A paper was submitted to us describing an RCT carried out in a Far Eastern hospital. Soon after the manuscript had been sent out for review, one of the reviewers sent a letter alerting us to a “possible case of fraud”. The reviewer in question appears to have compared notes with another investigator in his institute, and together they realised that the same group had submitted two similar trials to two different journals (without enclosing the related paper in their submission to us).
There is ambiguity here, but we believe that the allegation is one of fraud (Do the patients really exist? Are the two groups of patients overlapping?) rather than duplicate publication.
We challenged the authors, asking them to send us the related manuscript and protocol. This they did very willingly, and they sent files of primary data too.
The authors then withdrew the related paper submitted elsewhere. Although this seems suspicious, it seems that the authors thought we would be less favourably inclined to the paper they had submitted to us if a related paper from them was accepted by another journal first.
Review of the paper submitted to us proceeded, although the individual who had alleged fraud did not send a report.
Sufficient technical criticisms were raised to justify rejecting the paper, in our opinion. However, as far as we know, independently, one of the other referees commented “somewhat puzzling are the exceptionally well balanced, perfect patient characteristics in table 1”.
We have now rejected the paper in question. We would like COPE’s advice on what to do further—we are open to persuasion, but are not sure that there is sufficient evidence of wrongdoing to ask for an institutional investigation. We have not yet responded to the reviewer who raised the initial allegation of fraud.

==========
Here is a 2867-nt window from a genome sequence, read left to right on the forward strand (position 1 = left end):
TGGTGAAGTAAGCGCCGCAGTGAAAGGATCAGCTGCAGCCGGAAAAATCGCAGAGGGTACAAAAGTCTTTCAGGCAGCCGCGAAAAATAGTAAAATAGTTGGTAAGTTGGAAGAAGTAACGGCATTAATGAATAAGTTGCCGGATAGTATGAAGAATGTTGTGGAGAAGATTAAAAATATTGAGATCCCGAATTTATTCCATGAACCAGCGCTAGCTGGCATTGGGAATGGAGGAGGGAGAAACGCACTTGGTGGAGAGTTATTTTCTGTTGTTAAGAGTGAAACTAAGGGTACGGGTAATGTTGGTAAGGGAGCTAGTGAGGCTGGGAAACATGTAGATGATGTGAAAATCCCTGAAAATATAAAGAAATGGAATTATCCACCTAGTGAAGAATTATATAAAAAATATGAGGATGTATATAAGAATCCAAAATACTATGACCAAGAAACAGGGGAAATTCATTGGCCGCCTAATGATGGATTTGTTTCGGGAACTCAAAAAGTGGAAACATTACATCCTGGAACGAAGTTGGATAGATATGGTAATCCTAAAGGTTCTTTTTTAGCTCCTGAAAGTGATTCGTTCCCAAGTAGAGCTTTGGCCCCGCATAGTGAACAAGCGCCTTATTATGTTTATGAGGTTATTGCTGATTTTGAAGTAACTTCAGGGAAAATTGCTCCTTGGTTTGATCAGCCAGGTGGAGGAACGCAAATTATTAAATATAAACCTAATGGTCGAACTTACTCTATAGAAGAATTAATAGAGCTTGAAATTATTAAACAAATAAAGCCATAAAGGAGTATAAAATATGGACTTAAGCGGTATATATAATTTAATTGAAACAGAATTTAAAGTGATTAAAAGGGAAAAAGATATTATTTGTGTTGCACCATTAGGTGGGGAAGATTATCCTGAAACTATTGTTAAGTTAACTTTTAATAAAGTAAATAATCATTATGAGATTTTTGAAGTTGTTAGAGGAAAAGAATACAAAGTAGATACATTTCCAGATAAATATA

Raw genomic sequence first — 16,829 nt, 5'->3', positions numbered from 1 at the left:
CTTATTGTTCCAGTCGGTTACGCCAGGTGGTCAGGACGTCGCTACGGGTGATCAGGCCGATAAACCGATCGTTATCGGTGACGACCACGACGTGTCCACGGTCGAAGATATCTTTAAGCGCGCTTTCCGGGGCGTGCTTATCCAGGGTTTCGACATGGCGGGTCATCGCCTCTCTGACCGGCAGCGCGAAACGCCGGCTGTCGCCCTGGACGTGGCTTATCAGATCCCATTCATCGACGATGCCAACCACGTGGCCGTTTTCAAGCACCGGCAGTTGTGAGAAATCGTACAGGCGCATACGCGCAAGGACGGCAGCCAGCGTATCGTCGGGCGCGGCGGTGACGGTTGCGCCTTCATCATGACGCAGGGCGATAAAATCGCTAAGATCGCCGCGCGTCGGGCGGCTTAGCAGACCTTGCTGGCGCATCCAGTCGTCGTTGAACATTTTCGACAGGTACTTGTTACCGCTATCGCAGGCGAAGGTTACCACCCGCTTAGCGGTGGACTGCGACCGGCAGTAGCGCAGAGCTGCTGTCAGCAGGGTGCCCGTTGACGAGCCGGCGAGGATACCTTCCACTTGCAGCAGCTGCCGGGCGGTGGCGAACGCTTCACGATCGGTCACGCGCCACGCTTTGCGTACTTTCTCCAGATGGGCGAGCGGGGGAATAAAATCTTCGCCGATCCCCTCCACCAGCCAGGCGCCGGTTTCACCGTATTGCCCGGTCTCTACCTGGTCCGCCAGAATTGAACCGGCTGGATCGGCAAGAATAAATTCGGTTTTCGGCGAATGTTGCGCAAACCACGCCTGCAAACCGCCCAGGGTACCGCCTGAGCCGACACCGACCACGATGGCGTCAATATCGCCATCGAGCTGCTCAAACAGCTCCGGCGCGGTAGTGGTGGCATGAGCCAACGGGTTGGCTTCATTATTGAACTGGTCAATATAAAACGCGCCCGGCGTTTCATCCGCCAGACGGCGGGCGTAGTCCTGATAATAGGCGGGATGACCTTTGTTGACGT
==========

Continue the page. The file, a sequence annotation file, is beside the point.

The Forum questioned the idea of requesting an institutional investigation in view of the fact that there is no clear evidence of wrongdoing. Also, would the investigation be conducted properly and would the authors receive a fair trial? Others questioned whether it would be a sensible use of editorial resources. The Forum suggested that as the authors are aware that the editor has raised suspicions regarding the paper, that may be sufficient warning for them. Other advice was to contact the reviewer explaining that it is not good practice to compare notes with other investigators as such material should be treated as confidential.
The paper was rejected and the editor decided not to try to initiate an institutional investigation owing to insufficient evidence of wrongdoing. Later the editor heard from the refereeing “whistleblower” (who had written to the editor to allege “possible fraud”) that the same paper had been accepted at another journal, and that he had been invited to write an editorial. A couple of weeks ago, the editor heard from the same “whistleblower” that the other journal rejected the paper and were considering an investigation. The journal is no longer actively involved in pursuing this matter.